Sarah Palin And Rick Santorum Happily Raise Children With Down Syndrome
It is estimated that 90% of women end their pregnancies if they find out that their fetus has Down syndrome. Yet parents with Down syndrome children often speak of the wonder and fulfillment that these Down syndrome children bring to their lives.
Having a Down syndrome child is a life changing experience. It is estimated that 90% of women end their pregnancies if they find out that their fetus has Down syndrome. Nevertheless, parents with Down syndrome children often speak of the wonder and fulfillment that these Down syndrome children bring to their lives.
These parents include former Alaska Governor Sarah Palin with her son Trig as well as Republican presidential hopeful Rick Santorum whose daughter Bella was born with Trisomy 18, a disability similar to Down syndrome. But raising Down syndrome children can be easier if parents learn a few simple tips.
Raising a Down Syndrome Child
Craig Kendall, author of several books on special needs children says that parents are often the best source of tips and information for making life easier. According to Kendall, “Moms learn the best way to deal with the daily challenges that arrive when you have a special needs child, such as one with Down syndrome.” Author Craig Kendall has interviewed hundreds of parents to learn what works and what doesn’t when dealing with children with Down syndrome. “Nobody knows how to raise a special needs child better than a parent who lives with a son or daughter with Down syndrome,” says Kendall. “I love interviewing parents to learn the amazing solutions parents come up with,” says the author.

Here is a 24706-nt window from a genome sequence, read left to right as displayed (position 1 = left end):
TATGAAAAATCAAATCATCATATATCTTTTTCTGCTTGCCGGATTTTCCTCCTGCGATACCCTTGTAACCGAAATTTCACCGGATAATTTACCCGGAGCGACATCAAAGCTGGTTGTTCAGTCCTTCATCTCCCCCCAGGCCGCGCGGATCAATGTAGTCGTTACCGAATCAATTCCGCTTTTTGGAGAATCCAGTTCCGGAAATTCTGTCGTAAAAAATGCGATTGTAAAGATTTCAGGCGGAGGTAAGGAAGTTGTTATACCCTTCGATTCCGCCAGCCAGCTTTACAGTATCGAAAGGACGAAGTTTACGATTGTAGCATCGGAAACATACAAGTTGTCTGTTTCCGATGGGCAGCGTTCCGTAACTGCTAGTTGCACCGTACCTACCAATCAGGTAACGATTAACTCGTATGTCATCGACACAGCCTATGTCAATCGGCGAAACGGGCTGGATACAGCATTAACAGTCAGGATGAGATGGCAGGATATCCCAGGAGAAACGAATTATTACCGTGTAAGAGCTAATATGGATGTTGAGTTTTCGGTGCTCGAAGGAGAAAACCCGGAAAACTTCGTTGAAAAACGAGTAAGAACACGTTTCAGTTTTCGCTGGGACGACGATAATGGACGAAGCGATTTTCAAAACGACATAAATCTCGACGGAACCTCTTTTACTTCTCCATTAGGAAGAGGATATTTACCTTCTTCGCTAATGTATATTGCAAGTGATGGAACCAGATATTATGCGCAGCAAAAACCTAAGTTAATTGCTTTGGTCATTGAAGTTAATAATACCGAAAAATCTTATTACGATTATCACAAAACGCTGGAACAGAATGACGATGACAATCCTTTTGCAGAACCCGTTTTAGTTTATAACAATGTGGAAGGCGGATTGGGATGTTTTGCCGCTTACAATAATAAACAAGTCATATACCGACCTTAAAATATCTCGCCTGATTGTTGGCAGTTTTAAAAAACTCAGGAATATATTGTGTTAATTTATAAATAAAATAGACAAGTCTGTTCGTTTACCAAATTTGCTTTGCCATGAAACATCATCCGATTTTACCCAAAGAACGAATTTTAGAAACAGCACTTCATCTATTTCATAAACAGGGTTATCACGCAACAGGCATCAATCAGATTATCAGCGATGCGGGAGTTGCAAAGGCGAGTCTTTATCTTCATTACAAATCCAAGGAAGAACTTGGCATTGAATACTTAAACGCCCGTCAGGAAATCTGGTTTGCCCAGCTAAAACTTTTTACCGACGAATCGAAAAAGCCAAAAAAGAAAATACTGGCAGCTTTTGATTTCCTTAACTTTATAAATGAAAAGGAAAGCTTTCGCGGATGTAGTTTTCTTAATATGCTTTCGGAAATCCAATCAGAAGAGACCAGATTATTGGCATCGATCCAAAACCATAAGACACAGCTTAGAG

Challenges of Toilet Training
One of the challenges that all parents face is toilet training. This is particularly true of children with Down syndrome. According to Kendall, these children often develop at a slower emotional rate meaning that they will be in diapers longer and have “accidents” until later ages. But according to Craig Kendall, there are tips that can help a parent get through the toilet training process much more easily.
“Make sure you know your child’s schedule. Most children will have routine voiding schedules,” says Craig. “It also helps to ensure your child really needs to go. In anticipation of your child’s voiding needs, give your child something to drink 15 minutes before you plan on a bathroom lesson,” says Kendall. These two tips alone have helped a lot of parents according to Kendall.
“Down syndrome children are often visual learners so draw a picture with crayons of the toilet. This can really help,” says Craig. “And make it fun! Kids are kids, whether they have Down syndrome or not. Have your child’s favorite books…perhaps a coloring book…available during his or her time in the bathroom,” says the author.
And to ensure your Down syndrome child stays healthy and happy, download the free guide 12 Tips for New Moms of Down Syndrome Babies at www.downsyndromehope.com. And to ensure your Down syndrome child thrives and you enjoy a wonderful loving relationship with your Down syndrome loved one, read Craig Kendall’s book, How to Live, Love and Succeed with Down Syndrome.
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